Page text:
I'm not a hard-core atheist. Just a guy who wakes up on Sundays, thinks back to all those mornings I spent bored out of my mind at the First Presbyterian Church of Glendale in Ohio, and thanks my lucky stars rather than the Lord that nobody can make me go to church.
So, my outlook is a good deal different from that of Hernando County Commission candidate Jason Sager, who believes God controls all things, including local elections. In Twitter messages, he gave credit to the Lord for his victory over incumbent John Druzbick in last week's Republican primary, and on Wednesday, when the result was still up in the air, urged supporters to "Pray. He has already made the decision. We, as His children, need only wait for it."
I made light of these tweets, to my 50 followers on Twitter and to several thousand readers in my Sunday column. (And it's print that's supposed to be dying?)
Sager didn't like this, and on Friday his spokeswoman, Danielle Alexandre, sent an email to the paper announcing that he was cutting off communication with me. Everybody involved with his campaign "was appalled at the comments made by Mr. DeWitt," Alexandre wrote, including my "lack of respect for Mr. Sager's faith."
I'd been asking about Sager's phony claims in attack ads, questions his campaign didn't seem to be able to answer, making this a convenient time for him to come up with a high-minded reason not to return calls.
Still, Alexandre's email raised an interesting point. When does it become okay to talk about, and even poke a little fun at, someone's religion?
First of all, cracks about one person's expressions of faith are not the same as disrespecting the faith as a whole. Being fairly familiar with Christianity (I actually did spend a lot of time in Sunday school), I can say it often brings out the best in people and inspires a lot of charity.
I believe if we really did what Jesus would do — and what he said to do — the world would be a lot better off.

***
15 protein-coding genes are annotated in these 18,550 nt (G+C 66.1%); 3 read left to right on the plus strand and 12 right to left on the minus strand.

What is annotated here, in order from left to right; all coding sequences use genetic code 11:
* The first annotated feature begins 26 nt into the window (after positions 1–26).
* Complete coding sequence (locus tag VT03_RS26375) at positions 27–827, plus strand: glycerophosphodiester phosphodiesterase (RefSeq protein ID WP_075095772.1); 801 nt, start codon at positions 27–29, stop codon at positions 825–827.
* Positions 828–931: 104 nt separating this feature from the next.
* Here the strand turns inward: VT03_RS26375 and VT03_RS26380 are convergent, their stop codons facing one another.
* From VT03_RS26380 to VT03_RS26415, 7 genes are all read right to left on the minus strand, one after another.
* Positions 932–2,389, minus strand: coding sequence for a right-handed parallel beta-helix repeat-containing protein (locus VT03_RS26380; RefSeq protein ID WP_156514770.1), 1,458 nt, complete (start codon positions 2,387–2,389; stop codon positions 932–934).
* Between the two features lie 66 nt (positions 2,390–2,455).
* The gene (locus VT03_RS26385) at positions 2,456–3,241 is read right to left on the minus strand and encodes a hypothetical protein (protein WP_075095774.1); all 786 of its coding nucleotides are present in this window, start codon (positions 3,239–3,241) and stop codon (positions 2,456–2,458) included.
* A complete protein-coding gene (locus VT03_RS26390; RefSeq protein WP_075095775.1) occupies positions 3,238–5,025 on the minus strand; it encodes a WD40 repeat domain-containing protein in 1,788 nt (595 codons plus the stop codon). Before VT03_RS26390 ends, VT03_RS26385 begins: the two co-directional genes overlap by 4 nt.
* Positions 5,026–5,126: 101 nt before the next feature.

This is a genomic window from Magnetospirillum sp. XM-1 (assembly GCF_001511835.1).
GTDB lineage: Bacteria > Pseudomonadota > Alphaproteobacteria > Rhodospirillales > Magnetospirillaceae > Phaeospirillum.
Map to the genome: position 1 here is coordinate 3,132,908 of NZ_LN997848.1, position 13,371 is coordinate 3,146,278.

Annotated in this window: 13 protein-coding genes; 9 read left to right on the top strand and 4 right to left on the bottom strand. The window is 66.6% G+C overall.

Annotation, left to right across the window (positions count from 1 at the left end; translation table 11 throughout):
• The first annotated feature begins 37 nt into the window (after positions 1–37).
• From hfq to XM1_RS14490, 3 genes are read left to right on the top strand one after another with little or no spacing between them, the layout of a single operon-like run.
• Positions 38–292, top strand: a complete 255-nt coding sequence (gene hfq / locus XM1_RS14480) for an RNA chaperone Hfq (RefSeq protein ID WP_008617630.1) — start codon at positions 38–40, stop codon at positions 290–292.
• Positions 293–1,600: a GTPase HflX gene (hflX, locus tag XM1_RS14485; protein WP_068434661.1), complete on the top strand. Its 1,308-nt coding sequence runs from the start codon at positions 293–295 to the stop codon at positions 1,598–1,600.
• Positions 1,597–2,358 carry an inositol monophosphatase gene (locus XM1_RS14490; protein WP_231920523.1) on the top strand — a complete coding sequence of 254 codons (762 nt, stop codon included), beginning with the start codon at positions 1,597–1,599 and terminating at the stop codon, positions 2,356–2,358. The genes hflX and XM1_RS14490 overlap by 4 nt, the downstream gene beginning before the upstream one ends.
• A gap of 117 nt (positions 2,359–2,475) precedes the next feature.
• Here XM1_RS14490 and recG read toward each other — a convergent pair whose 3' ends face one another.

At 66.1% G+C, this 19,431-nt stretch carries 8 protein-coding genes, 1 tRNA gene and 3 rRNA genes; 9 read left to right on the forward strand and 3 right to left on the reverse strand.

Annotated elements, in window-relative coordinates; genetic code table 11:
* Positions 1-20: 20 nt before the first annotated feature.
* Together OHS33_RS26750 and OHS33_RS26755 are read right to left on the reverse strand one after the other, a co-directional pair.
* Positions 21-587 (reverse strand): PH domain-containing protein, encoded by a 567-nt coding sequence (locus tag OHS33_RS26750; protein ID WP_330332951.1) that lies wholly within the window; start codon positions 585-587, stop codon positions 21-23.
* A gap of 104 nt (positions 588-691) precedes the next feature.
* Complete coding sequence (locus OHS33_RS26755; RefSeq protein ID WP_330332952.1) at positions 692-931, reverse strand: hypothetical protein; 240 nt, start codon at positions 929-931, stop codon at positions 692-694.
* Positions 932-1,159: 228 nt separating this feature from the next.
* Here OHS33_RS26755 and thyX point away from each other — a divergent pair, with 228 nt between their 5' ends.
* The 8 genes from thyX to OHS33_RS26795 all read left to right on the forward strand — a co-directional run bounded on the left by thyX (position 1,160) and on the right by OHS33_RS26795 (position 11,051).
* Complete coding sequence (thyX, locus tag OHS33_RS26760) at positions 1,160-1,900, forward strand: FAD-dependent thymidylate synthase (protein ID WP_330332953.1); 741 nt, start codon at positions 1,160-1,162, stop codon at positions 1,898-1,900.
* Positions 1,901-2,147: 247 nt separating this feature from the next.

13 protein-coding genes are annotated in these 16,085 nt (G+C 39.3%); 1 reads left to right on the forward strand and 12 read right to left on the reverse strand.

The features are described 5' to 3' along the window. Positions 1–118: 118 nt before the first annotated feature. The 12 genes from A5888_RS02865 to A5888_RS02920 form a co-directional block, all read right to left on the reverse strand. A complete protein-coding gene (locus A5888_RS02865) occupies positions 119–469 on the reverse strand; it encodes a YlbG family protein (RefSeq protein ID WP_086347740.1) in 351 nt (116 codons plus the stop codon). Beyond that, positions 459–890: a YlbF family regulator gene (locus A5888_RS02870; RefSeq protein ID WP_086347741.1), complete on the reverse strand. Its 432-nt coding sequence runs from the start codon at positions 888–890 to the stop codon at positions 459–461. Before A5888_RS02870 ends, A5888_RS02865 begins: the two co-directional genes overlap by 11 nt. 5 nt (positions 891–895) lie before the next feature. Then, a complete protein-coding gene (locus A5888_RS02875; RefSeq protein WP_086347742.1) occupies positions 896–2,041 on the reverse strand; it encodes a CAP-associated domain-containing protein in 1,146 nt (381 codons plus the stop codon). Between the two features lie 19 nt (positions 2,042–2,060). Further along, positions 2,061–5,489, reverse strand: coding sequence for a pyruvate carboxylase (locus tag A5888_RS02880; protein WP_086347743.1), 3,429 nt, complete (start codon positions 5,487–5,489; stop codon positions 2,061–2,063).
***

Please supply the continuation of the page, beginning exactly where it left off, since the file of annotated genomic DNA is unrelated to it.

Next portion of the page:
And disrespecting Christianity would mean disrespecting many family members, including a sister who graduated from seminary and in her current job as a Montessori teacher writes Old Testament verses on the black board every morning to give her the strength to deal with her preschool class.
She's a private person and privately religious. The deal is different with political candidates, especially when their comments are made in a public forum.
Sure, Sager gets to say what he believes. And I get to say I don't agree.
Also, when you bring attention to your faith, you set yourself up as an example. If you spend as much time helping and being decent to people as, for example, Tim Tebow, this is a pretty effective way to build the brand of a public figure as well as his or her faith.
If, however, you spread falsehoods about your opponent while claiming to follow a religion of love, it makes you more than just an unethical politician. It makes you a hypocrite. And, yes, it can make your actions a bit of a joke.
One other thing: If God intervenes in elections, it implies he's responsible for everyone holding office, from Washington to Brooksville. To me, that's what really seems disrespectful.
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